The state of Michigan's first case of West Nile virus discovered in humans was confirmed in Berr County, officials from the Berrien County Health Department said. (19659003) BERRIEN COUNTY, Mich. –
UPDATE at 14 o'clock | The Michigan Department of Health and Human Services confirms that there are eight documented cases of West Nile virus in 2018 and one death.
The cases range from a case in Berrien County, which was confirmed this morning; one in Kent County; one in Oakland County; and five in Wayne County, which includes the only death. All but one person were hospitalized with neurological diseases.
MDHHS reports that in addition to the eight human cases, three Michigan blood donors had detected the virus in their blood.
"As autumn approaches, it's important to remember that the mosquito bite guard should continue until the weather cools significantly," said Eden Wells, senior MDHHS doctor. "It only takes a bite of an infected mosquito to cause a serious illness, so pay particular attention to the measly peak hours that are dusk and dawn for the mosquitoes that transmit the West Nile virus."
The Department reports that the virus was confirmed in 66 tested birds in 21 of the 83 districts of Michigan. In addition, 74 mosquito pools tested positive.
The state of Michigan's first case of the West Nile virus, which was discovered in humans, became Confirmed in Berrien County, According to Berrien County Health Department Officials
The case was discovered in an adult woman who reportedly got sick in late July and showed symptoms of the virus. Berrien County officials are now forcing residents in southwest Michigan to stay alert and protect themselves from mosquito bites to prevent the virus from contracting. Although this is an urgent matter, it is not uncommon for West Nile virus outbreaks to occur in this condition since 2002.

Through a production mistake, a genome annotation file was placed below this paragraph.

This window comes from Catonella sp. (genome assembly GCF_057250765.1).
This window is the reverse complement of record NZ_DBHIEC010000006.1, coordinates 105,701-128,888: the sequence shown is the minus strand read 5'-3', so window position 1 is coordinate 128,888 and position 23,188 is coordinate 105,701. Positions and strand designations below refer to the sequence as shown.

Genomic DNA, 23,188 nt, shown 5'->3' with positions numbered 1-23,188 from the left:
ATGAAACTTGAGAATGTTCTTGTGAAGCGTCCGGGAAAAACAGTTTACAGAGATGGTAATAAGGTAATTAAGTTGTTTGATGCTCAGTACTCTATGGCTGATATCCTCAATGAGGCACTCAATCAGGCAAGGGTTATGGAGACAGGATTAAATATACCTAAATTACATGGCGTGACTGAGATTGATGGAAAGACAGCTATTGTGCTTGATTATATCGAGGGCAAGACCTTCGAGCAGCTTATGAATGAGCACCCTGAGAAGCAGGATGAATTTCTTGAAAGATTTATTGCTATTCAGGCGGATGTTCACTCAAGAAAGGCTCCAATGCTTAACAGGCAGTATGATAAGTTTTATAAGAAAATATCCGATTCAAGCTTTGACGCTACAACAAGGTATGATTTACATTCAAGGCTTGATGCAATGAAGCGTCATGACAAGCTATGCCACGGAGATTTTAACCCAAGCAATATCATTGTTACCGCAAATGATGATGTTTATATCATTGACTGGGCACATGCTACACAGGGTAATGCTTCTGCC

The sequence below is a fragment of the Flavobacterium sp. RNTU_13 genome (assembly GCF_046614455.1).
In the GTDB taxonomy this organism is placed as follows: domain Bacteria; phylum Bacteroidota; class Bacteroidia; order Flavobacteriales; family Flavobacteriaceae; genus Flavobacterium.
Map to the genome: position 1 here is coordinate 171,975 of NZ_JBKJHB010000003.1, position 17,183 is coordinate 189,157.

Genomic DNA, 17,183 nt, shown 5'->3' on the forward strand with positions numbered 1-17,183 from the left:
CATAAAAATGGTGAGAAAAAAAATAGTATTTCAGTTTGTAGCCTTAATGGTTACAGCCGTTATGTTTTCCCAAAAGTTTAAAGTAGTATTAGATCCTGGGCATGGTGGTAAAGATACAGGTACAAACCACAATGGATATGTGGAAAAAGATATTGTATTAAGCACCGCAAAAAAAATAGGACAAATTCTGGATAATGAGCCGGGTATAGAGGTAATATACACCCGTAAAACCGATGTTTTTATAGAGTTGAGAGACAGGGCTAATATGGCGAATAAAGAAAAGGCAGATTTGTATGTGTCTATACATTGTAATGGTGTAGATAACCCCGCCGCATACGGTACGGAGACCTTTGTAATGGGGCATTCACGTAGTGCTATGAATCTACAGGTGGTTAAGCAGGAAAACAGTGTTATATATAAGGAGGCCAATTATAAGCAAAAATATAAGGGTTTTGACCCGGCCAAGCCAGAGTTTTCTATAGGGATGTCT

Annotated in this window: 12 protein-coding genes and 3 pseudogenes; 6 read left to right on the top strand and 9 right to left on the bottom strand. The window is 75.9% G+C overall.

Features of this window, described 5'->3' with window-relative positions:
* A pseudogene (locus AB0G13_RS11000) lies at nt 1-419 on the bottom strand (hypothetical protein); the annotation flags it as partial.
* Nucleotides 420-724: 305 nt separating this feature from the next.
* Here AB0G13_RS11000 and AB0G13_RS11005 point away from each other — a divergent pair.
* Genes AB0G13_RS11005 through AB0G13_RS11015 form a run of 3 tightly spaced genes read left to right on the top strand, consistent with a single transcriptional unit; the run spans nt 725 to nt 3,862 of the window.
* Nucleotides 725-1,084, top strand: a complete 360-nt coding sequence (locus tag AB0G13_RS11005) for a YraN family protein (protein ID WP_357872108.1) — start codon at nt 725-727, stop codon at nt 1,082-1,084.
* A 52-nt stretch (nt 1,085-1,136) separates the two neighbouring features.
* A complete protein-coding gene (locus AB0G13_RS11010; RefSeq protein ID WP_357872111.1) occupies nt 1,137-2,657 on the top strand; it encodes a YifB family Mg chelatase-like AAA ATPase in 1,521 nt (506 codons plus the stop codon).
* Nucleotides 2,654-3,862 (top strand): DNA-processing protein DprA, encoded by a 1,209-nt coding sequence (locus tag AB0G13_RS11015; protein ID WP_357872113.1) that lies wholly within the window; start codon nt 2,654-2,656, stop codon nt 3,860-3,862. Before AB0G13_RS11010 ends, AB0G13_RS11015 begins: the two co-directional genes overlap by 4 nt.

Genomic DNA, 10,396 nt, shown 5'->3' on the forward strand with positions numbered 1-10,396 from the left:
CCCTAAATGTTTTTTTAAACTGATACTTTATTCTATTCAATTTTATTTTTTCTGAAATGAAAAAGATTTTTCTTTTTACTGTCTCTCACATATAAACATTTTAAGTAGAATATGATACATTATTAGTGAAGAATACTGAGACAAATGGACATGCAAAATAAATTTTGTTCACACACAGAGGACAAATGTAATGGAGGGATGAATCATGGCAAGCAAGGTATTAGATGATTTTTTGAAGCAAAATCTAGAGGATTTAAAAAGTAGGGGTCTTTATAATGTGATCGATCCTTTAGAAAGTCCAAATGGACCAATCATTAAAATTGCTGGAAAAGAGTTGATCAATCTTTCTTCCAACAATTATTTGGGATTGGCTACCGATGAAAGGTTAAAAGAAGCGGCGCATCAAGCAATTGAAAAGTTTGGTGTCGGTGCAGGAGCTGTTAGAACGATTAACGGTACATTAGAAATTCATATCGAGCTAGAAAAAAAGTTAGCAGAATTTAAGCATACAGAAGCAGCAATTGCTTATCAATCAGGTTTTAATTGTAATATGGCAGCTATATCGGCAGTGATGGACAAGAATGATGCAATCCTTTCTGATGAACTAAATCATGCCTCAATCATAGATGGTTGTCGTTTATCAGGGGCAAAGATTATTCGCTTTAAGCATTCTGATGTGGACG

The virus, which can be transmitted by the bite of a mosquito that has received the virus feeding on dead, infected birds, can be identified by symptoms such as fever, headache, body aches, joint pain, vomiting, diarrhea or rash. Although most people who infect the virus do not show any clinical symptoms, they can still get sick between three and 15 days after the bite.
The Berrien County Health Department says that about one in ten will become seriously ill and experience symptoms such as stiff neck, drowsiness, disorientation, coma, tremors, muscle weakness, cramps and even paralysis. These symptoms are typical for people over the age of 60 and older.
The most effective way to avoid the risk of infection with West Nile virus is to eliminate the possibilities of hatching mosquitoes, including removing stagnant water from your entire property; Use of insect repellents containing the active substance DEET and wearing long-sleeved shirts and long pants; and keep mosquitoes out by repairing any occasions in your home that may allow the insects indoors.
For more information on West Nile virus, visit the Berrien County Health Department or visit the Michigan website for information and weekly reports on the spread of the virus.